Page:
ICE is shorthand for US Immigration Customs and Enforcement, and many activists on the left see the agency as emboldened and out-of-control under Trump. (It’s also separate from US Customs and Border Protection, which acts as the border patrol; ICE acts as an interior patrol.)
Just this week Rep. Mark Pocan (D-WI) announced he was introducing a House bill to dismantle ICE in favor of a more “humane” border enforcement. In New York, Alexandria Ocasio-Cortez — who upset Rep. Joe Crowley (D-NY) in the 14th District’s congressional primary — has called for the abolishment of ICE, and she’ll almost certainly be elected to Congress in the fall.
Ramy Almansoob’s children have been asking every day for weeks: “Do we have a decision yet? Do we have a decision yet? Do we have a decision yet?”
The girls, ages 6, 9 and 13, still live in the war-torn capital of Yemen, where the seeming randomness of airstrikes has taught them to brace for a painful end. Last year, they mourned their grandmother, killed by a stray bullet through the head as she sat inside her home.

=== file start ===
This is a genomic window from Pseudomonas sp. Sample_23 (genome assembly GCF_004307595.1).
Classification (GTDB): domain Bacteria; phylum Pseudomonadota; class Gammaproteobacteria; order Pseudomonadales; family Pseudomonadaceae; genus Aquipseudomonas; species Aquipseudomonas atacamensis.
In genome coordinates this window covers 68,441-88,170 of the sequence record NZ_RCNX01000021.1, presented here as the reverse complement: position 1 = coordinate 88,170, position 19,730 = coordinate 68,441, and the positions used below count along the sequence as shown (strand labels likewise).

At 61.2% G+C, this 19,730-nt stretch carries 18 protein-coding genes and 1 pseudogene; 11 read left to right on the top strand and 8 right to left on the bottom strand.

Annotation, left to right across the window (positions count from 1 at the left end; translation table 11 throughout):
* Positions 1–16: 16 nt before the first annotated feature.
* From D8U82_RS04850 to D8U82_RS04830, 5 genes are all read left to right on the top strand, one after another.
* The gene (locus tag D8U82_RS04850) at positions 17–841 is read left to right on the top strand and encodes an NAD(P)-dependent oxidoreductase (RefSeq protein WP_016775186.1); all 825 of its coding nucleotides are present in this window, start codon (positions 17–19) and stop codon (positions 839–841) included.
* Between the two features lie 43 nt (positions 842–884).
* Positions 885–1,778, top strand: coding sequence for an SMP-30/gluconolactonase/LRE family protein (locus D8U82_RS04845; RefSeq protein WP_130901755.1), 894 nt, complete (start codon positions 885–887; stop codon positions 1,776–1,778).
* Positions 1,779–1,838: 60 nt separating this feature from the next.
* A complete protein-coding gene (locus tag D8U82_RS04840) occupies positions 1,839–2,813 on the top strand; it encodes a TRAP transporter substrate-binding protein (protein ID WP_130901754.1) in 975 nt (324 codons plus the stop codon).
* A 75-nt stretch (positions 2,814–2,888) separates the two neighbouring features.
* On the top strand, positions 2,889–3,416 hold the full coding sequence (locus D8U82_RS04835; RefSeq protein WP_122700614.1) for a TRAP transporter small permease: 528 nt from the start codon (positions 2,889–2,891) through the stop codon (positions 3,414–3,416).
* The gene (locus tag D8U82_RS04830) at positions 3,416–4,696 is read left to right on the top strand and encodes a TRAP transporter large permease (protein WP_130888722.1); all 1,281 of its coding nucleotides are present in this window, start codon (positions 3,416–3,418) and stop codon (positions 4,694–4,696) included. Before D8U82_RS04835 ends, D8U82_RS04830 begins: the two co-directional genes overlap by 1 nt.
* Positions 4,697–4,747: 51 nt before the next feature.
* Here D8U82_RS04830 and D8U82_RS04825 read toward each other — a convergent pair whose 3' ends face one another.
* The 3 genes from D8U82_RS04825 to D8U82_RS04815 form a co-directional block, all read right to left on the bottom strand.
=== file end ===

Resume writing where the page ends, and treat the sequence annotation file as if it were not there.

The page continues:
The girls knew that the U.S. Supreme Court would soon decide whether President Trump’s ban on entry into the United States by citizens of seven countries, five of them majority-Muslim, including Yemen, would stand. They knew that the ruling would determine whether they and their mother — whose visas were granted on the eve of the ban and then revoked — could finally join their father, a U.S. citizen, in America.
Tuesday’s Supreme Court ruling felt like a hammer’s final blow to Almansoob’s lingering hopes. For him and the thousands of other American citizens and permanent residents who have been waiting anxiously for the court’s word, the justices’ decision to uphold the ban presented a verdict not just on the fate of their families, but also on what it means to be American.